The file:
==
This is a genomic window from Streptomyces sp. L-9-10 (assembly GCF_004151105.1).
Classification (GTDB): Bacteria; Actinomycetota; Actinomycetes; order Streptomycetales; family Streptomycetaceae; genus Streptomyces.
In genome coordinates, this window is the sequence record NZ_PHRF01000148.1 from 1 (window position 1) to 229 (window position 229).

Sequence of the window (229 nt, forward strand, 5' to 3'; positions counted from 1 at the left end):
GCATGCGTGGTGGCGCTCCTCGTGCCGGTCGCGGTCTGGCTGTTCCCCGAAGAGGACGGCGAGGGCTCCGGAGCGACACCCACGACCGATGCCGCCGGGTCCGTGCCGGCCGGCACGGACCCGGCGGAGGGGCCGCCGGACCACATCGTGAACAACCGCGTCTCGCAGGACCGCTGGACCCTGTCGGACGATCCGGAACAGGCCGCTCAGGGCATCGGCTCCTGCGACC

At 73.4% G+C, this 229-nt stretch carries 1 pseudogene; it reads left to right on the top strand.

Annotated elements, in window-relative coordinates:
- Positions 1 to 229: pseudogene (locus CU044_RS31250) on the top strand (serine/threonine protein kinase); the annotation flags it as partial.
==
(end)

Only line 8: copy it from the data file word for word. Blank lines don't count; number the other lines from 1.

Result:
- Positions 1 to 229: pseudogene (locus CU044_RS31250) on the top strand (serine/threonine protein kinase); the annotation flags it as partial.